Chef Billy Trudsoe sets June 19 reopening of Lizzie Keays in Warrensburg

By Cathy DeDe, Chronicle Managing Editor

Billy Trudsoe, new chef-owner at Lizzie Keays restaurant in Warrensburg, says they will reopen on June 19, serving dinners Tuesday to Saturday.

He said he’d have opened sooner but is still awaiting his state liquor license. He still hopes it’ll come through by the opening, but “I can’t wait any longer, either way,” with staff ready to work.

The Chestertown native who competed in 2022 on Gordon Ramsay’s reality show Hell’s Kitchen said he signed a one-year lease and two-year option with Lizzy Keays owners Tom and Amber Grace.

He’s also the executive chef since January 2023 at Basil & Wick’s in North Creek, where he plans to succeed owner Jane Peter, “when that time comes.”

“I didn’t come out of Hell’s Kitchen just to come back and make some decent food,” says Chef Trudsoe, 42. “I came back to try to dominate, really set ourselves apart and stand out.”

He says Lizzie Keays is “my first solo” restaurant. “I’m basically dumping my whole life savings into this building, my team and myself and my brand.”

His brand is “B-True’s Mad Flava” — combining his nickname bestowed by his basketball coach back at North Country Community College, and a slang term he devised as a young chef, then at the Algonquin, for food that he terms “superb.”

As a Hell’s Kitchen alum, he can (and does) call himself a celebrity chef. In person, he serves up equal parts ambition, hometown spirit, energetic enthusiasm, assertive branding and aw-shucks charm.

The Class of 2000 North Warren grad was a three-sport high school standout. He said he scored his 1,000th basketball point as a senior at the then-Glens Falls Civic Center in North Warren’s first trip to the boys’ state championship.

Chef Trudsoe said he started cooking at his grandmother’s side at age 5 and began his career at 13, passing for 16, working a grill at Adirondack Ice Cream in Chestertown, “cooking up burgers and dogs and twistin’ up some nice ice cream cones.”

College wasn’t for him, so he got a job washing dishes at The Algonquin in Bolton, working his way up to executive chef by age 21 for “my mentor, Keith Scott.”

Chef Billy Trudsoe, with front of house manager Emma Allen, in Lizzie Keays during renovations. He displays the 1900’s paycheck written to the Irish shirtworker Lizzie Keays. Chronicle photo/Cathy DeDe
“I just loved that team environment,” he says, adding, “I’m also competitive.”

He said he’s cooked and designed menu features at The Garrison in Lake George; Chateau on the Lake, “a great opportunity to elevate my cuisine (beyond) high volume waterfront”; and Blue Water Manor.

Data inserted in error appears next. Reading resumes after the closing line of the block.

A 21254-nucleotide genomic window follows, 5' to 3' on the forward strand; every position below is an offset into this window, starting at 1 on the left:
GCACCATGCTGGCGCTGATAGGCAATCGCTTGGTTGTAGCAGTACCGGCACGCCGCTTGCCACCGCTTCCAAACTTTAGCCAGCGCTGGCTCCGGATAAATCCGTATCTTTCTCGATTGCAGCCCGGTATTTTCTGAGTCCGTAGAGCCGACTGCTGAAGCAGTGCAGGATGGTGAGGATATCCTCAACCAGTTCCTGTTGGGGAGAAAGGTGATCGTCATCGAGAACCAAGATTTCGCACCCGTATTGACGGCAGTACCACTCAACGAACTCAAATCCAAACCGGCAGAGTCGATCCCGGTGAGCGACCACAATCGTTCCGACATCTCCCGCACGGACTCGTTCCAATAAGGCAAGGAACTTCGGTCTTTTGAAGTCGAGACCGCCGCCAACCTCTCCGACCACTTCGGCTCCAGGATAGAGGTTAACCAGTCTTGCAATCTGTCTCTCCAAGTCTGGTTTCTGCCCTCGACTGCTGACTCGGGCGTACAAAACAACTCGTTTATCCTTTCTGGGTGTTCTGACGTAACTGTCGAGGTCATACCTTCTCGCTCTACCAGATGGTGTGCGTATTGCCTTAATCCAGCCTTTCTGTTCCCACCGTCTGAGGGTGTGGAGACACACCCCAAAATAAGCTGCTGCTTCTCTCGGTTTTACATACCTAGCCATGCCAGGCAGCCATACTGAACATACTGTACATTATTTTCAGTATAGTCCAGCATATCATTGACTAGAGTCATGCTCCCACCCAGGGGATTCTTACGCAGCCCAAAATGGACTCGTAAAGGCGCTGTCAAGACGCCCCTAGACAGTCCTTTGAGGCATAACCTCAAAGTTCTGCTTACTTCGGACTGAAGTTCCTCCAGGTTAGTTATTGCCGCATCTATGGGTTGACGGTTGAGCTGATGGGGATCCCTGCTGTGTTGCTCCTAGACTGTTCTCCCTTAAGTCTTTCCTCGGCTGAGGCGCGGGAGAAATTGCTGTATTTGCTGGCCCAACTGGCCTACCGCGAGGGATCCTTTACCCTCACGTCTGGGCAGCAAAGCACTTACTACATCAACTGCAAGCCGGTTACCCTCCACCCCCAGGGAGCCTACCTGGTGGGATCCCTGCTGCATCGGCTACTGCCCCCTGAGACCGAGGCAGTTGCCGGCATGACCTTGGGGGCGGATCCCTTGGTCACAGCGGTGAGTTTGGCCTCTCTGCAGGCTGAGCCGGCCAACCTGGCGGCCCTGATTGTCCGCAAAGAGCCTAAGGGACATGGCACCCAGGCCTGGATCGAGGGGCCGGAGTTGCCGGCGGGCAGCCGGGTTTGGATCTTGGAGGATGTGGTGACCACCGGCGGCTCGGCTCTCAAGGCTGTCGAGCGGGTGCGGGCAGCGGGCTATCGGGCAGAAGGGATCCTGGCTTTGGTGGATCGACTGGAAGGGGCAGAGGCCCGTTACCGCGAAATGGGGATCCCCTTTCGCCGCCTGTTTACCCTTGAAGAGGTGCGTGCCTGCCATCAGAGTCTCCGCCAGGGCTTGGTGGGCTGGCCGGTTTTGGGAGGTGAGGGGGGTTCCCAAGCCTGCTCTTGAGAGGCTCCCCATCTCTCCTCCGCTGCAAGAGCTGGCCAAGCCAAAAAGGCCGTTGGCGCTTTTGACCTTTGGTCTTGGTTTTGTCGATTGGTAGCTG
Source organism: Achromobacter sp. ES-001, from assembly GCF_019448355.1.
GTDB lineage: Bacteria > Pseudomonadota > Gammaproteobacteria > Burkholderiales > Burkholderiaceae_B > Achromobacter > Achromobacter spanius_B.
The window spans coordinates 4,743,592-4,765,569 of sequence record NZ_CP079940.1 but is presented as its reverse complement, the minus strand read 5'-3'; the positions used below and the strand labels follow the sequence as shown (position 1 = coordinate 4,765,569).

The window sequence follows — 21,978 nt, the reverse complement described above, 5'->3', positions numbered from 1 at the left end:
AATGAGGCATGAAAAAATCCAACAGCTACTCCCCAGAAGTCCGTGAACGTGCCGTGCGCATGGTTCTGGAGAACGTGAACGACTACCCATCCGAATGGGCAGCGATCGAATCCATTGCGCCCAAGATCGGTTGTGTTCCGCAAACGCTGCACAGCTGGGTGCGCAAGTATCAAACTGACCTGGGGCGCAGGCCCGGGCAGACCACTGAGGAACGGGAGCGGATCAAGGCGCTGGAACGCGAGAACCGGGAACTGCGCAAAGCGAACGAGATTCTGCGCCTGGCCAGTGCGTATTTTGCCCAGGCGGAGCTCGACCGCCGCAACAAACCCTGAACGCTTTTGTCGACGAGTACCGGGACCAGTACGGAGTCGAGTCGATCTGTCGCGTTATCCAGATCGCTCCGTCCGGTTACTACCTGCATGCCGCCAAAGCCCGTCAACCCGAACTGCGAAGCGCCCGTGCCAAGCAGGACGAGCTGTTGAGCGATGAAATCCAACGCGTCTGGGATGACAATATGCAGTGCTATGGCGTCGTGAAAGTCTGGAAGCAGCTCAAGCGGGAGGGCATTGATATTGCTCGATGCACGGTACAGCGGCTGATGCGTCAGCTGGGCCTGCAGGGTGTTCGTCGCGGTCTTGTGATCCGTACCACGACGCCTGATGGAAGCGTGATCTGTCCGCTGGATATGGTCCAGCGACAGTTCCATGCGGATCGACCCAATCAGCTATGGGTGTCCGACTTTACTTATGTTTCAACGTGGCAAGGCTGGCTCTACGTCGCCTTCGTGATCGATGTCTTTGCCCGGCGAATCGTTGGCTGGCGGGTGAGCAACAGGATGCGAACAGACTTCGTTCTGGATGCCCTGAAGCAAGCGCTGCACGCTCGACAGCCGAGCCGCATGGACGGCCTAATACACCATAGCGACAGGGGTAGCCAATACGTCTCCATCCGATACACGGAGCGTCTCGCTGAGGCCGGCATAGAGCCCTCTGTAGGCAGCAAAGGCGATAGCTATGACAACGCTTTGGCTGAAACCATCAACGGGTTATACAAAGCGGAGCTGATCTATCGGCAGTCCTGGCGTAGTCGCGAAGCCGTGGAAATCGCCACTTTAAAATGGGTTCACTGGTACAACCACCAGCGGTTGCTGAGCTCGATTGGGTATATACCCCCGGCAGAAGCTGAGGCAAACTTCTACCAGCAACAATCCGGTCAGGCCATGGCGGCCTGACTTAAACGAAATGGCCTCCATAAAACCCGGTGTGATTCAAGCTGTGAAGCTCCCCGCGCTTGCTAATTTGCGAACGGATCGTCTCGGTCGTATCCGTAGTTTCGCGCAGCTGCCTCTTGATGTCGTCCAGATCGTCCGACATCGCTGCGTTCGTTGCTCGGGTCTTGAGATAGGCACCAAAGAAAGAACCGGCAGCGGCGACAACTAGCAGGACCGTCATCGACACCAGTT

He said he was working at a gastropub in Florida when he “got the call” for Hell’s Kitchen on his second try.

“Just a kid from North Warren…I found myself putting up my signature dish for Gordon Ramsay, my idol,” he says. “I went through the process and survived with my head still attached. He didn’t rip it off. “Obviously, I didn’t win,” ousted in Episode 5 of Season 21 for chicken wings that did not impress the fiery Mr. Ramsay.

Chef Trudsoe still believes in his wings.

“My number-one seller up at Basil & Wick’s is the B-True Wings. Those started at the Algonquin probably in 2005. I came up with my own signature sauce. It was my first item on the menu as a young chef.”

Ramsay “only gave me a three, but I’ve only gotten five [star ratings] since. Everybody eats it up, and they say five. Gordon’s palate was maybe off that day, I guess, or maybe he was on some haterade,” Chef Trudsoe laughs.

“You come out of Hell’s Kitchen and it’s a whole different world,” Chef Trudsoe says. “You’re on that ultimate high. Life is different after that, for sure, good and bad. You get all that publicity, so fast. And then it’s just kind of you’re in reality, you’re in real life now.

“I wanted to build my brand. I wanted to get a team going. I didn’t really like the situation I was in, in Florida. So I decided to come home and test the waters here, and basically start from scratch.”

That’s when he joined forces with Basil & Wicks owner Jane Peter.

He says, “It meant a lot because she rolled the dice on me, I rolled the dice on her, and damn, what we created…”

“I hope one day to be able to franchise B-True Mad Flava. Hopefully in 10 years, I have 10 restaurants. When my customers see B-True’s Mad Flava, I want them to think quality and…a fun environment to come eat….We want to be the culinary destination spot of the Adirondacks.”

Lizzie Keays seats 100, in main and overflow dining rooms, the bar and a screened porch that looks across River Road to the Schroon. “That’s going to be what where people want to be,” says Emma Allen, the Basil & Wick’s server who is now Lizzie Keays front of house manager. Heather Miller is bar manager.

Chef Trudsoe says, “We are looking for a dish washer but other than that are fully staffed with just under 20 employees.”

The menu includes Chef Trudsoe’s True Wings and other starters, classic and creative salads, “hand helds” and eight entrées. He said the “higher” price points — from a $15 salad to $44 for Diver Scallops — reflect the quality of the food.

He said his signature dish is Black Forest Chicken, “a parmesan and basil battered chicken breast, my take on a Chicken Francese, served with a cremini mushroom and baby spinach risotto, and topped with a Sherry Beurre Blanc.”

Lizzie Keays was first the Empire Shirt Factory. Prior owners named the restaurant for a first-generation Irish woman whose paycheck from the early 1900s they found in a safe during renovations.

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